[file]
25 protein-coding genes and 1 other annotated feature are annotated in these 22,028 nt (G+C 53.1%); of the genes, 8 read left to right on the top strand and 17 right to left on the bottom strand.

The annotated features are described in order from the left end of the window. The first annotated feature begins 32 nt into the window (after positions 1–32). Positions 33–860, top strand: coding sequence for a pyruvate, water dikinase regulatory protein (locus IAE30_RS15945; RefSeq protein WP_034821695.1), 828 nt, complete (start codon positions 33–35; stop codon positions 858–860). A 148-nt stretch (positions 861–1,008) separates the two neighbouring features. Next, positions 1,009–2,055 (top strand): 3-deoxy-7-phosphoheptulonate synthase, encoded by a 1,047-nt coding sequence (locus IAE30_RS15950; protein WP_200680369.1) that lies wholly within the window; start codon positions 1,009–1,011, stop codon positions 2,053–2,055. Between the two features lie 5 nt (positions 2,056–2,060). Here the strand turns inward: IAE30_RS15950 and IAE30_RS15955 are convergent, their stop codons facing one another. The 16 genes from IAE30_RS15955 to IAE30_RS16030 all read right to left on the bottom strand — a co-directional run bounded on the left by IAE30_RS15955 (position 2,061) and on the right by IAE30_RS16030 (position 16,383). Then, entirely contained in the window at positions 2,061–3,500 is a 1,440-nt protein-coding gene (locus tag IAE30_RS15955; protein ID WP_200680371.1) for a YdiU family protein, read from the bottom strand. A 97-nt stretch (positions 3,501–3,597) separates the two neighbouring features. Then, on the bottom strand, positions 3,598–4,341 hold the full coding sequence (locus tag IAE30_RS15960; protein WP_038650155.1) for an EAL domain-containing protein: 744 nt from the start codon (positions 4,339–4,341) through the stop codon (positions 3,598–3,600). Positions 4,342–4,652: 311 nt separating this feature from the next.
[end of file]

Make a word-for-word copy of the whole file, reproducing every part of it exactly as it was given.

25 protein-coding genes and 1 other annotated feature are annotated in these 22,028 nt (G+C 53.1%); of the genes, 8 read left to right on the top strand and 17 right to left on the bottom strand.

The annotated features are described in order from the left end of the window. The first annotated feature begins 32 nt into the window (after positions 1–32). Positions 33–860, top strand: coding sequence for a pyruvate, water dikinase regulatory protein (locus IAE30_RS15945; RefSeq protein WP_034821695.1), 828 nt, complete (start codon positions 33–35; stop codon positions 858–860). A 148-nt stretch (positions 861–1,008) separates the two neighbouring features. Next, positions 1,009–2,055 (top strand): 3-deoxy-7-phosphoheptulonate synthase, encoded by a 1,047-nt coding sequence (locus IAE30_RS15950; protein WP_200680369.1) that lies wholly within the window; start codon positions 1,009–1,011, stop codon positions 2,053–2,055. Between the two features lie 5 nt (positions 2,056–2,060). Here the strand turns inward: IAE30_RS15950 and IAE30_RS15955 are convergent, their stop codons facing one another. The 16 genes from IAE30_RS15955 to IAE30_RS16030 all read right to left on the bottom strand — a co-directional run bounded on the left by IAE30_RS15955 (position 2,061) and on the right by IAE30_RS16030 (position 16,383). Then, entirely contained in the window at positions 2,061–3,500 is a 1,440-nt protein-coding gene (locus tag IAE30_RS15955; protein ID WP_200680371.1) for a YdiU family protein, read from the bottom strand. A 97-nt stretch (positions 3,501–3,597) separates the two neighbouring features. Then, on the bottom strand, positions 3,598–4,341 hold the full coding sequence (locus tag IAE30_RS15960; protein WP_038650155.1) for an EAL domain-containing protein: 744 nt from the start codon (positions 4,339–4,341) through the stop codon (positions 3,598–3,600). Positions 4,342–4,652: 311 nt separating this feature from the next.